James Weatherall’s book, The Physics of Wall Street
is the subject of this series. It is a brilliantly arrogant book that makes all the classic errors of non-risk-taking quantitative people when first exposed to finance. This week we’ll consider the analogy between roulette wheels and the financial system.
Last week, in Part III, we saw how Ed Thorp and Claude Shannon beat roulette. They started with Ed’s insight that each aspect of roulette wheels is either uniform or unpredictable, but not both at the same time. The non-uniform aspects can be exploited through statistical analysis, the predictable aspects through calculation.
It’s easy to see how this attitude transfers to financial markets. The real economy is enormously complex, which makes assessing the future values of cash flows associated with a real security a difficult problem. This is like the chaotic parts of a roulette spin. However, if financial markets are sufficiently free, liquid, and transparent, there will be strong forces pushing security prices to equilibria where price changes are unpredictable and excess expected return is proportionate to risk, appropriately defined. This is like the precise engineering of a roulette wheel to ensure uniformity. The counterpart to uniformity of a roulette wheel—every number comes up with equal frequency—in financial markets is that every security has precisely the correct risk-adjusted expected return and so there is no way to beat the market.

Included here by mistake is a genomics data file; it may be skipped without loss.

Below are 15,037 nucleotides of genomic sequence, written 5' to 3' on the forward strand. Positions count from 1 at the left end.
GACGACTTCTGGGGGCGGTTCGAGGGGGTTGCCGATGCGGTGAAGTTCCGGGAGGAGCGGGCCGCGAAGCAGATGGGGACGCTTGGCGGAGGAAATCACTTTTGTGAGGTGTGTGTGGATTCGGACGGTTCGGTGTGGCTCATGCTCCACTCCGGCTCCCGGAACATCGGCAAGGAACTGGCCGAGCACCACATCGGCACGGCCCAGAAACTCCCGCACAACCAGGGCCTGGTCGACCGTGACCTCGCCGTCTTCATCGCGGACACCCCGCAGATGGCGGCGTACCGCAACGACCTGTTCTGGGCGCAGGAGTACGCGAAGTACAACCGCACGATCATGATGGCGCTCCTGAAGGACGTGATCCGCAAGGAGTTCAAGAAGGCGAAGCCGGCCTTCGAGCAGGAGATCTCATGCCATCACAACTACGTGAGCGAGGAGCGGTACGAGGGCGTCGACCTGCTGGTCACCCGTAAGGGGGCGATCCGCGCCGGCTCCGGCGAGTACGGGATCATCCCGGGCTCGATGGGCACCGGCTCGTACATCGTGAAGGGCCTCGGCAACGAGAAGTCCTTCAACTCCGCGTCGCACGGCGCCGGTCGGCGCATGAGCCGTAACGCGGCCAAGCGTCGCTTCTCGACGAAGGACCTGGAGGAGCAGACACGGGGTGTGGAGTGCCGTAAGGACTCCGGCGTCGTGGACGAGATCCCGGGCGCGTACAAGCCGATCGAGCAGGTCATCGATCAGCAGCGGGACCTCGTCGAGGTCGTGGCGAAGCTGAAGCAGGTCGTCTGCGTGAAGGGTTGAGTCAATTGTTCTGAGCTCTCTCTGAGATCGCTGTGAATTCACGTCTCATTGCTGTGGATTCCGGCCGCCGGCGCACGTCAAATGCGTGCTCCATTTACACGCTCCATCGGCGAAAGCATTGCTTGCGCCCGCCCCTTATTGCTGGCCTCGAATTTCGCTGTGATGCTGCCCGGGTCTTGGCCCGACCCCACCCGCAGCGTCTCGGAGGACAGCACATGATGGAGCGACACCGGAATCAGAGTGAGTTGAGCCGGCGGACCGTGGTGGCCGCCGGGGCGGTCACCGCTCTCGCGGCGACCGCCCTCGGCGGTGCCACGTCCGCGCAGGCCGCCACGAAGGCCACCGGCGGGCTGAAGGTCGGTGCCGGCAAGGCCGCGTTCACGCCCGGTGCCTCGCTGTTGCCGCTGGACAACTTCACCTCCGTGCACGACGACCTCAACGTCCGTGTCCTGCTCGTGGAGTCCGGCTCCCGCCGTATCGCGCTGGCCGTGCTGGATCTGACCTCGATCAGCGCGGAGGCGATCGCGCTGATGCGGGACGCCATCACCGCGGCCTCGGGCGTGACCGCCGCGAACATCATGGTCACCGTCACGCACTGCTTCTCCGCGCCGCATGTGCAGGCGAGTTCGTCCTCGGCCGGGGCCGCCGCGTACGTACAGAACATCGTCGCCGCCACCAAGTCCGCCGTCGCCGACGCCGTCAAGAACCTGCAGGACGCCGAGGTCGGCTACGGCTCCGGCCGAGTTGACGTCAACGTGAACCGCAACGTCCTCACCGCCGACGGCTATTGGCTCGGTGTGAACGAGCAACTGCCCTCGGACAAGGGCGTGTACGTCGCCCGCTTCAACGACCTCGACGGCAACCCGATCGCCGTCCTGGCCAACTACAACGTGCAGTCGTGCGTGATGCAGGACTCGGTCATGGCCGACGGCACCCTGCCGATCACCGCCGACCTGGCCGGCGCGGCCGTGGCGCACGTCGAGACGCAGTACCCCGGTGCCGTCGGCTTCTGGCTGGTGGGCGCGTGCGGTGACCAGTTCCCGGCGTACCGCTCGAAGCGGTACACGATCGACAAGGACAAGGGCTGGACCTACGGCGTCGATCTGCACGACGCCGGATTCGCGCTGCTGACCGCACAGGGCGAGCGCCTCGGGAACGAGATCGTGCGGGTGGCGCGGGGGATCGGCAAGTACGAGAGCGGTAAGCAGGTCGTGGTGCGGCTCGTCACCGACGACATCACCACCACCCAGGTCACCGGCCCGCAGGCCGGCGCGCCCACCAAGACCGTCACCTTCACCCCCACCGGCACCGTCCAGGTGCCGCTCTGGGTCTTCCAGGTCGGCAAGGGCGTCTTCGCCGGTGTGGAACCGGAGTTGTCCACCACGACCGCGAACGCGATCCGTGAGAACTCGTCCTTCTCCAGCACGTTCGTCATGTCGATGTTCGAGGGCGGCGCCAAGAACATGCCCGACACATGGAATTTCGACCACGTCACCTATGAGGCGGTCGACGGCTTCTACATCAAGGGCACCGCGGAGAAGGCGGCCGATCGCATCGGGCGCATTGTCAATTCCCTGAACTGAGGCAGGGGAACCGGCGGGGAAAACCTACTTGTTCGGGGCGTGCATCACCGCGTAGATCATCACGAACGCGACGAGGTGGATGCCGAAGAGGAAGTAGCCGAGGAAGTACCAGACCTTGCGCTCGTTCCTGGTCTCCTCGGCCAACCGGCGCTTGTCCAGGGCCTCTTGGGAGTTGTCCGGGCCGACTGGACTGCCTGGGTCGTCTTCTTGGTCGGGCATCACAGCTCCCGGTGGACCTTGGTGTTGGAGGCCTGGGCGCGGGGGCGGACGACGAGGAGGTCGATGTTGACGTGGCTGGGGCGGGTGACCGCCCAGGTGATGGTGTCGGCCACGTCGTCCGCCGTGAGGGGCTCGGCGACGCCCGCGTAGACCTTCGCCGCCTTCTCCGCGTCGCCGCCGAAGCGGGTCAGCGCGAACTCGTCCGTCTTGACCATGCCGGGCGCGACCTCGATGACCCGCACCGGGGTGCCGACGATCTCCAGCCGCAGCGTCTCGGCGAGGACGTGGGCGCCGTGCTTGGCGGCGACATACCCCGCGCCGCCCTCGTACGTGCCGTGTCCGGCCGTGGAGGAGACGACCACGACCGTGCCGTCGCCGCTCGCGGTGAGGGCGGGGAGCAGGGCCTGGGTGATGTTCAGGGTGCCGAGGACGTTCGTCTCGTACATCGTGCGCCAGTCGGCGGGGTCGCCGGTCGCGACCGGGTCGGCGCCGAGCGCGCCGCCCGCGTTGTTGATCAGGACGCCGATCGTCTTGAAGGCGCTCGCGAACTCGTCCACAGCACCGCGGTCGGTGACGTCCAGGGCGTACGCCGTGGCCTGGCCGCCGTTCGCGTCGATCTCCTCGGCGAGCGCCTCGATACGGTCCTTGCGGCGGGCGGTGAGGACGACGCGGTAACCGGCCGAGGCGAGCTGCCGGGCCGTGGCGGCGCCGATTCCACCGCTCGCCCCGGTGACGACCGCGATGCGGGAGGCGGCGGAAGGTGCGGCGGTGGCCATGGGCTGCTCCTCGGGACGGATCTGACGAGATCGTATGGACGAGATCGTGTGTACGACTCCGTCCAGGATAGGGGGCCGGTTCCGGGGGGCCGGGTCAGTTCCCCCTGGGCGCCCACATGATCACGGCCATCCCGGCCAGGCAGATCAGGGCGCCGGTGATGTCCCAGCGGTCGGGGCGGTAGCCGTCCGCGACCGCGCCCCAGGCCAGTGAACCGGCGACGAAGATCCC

While market price movements appear random at a macro level, they are really tangles of chaotic processes that are either unpredictable but nonuniform, or uniform and predictable. The former generate exploitable statistical patterns, the latter generate opportunities for taking small amounts of data—often data other people ignore as inconsequential or that require extraordinarily painstaking measurement—and creating useful predictions relying on the precision of the process that generates the uniformity. Roulette wheels are simpler; they have only three steps: chaos-uniform-chaos, which occur in known order and with no overlaps. Market prices combine many threads of each type, chaotic and uniform. Financial engineering resembles disentangling knots by alternately pushing (exploiting statistical patterns until the residual is uniform) and pulling (exploiting uniformity to predict from small measurements).
So while random walk research, the only kind Weatherall recognizes, was historically important, it cannot describe the complexity of modern finance. It’s like trying to beat roulette looking only at the sequence of historical numbers, without measurements of the spins. This can only reveal statistical patterns. It is the financial equivalent of one hand clapping.
This particular description of financial engineering is not accepted universally. There are practitioners who deny the analogy between finance and roulette, and others who analyze it differently. Quant finance is a young field evolving through intellectual natural selection, not an organized body of consensus knowledge. Quants don’t argue much; they believe in demonstration rather than authority. And all would agree that it has been convincingly demonstrated that there is more to financial markets than random walks—and I don’t mean refinements, elaborations, or second-order effects; I mean central elements that are inconsistent with random-walk thinking.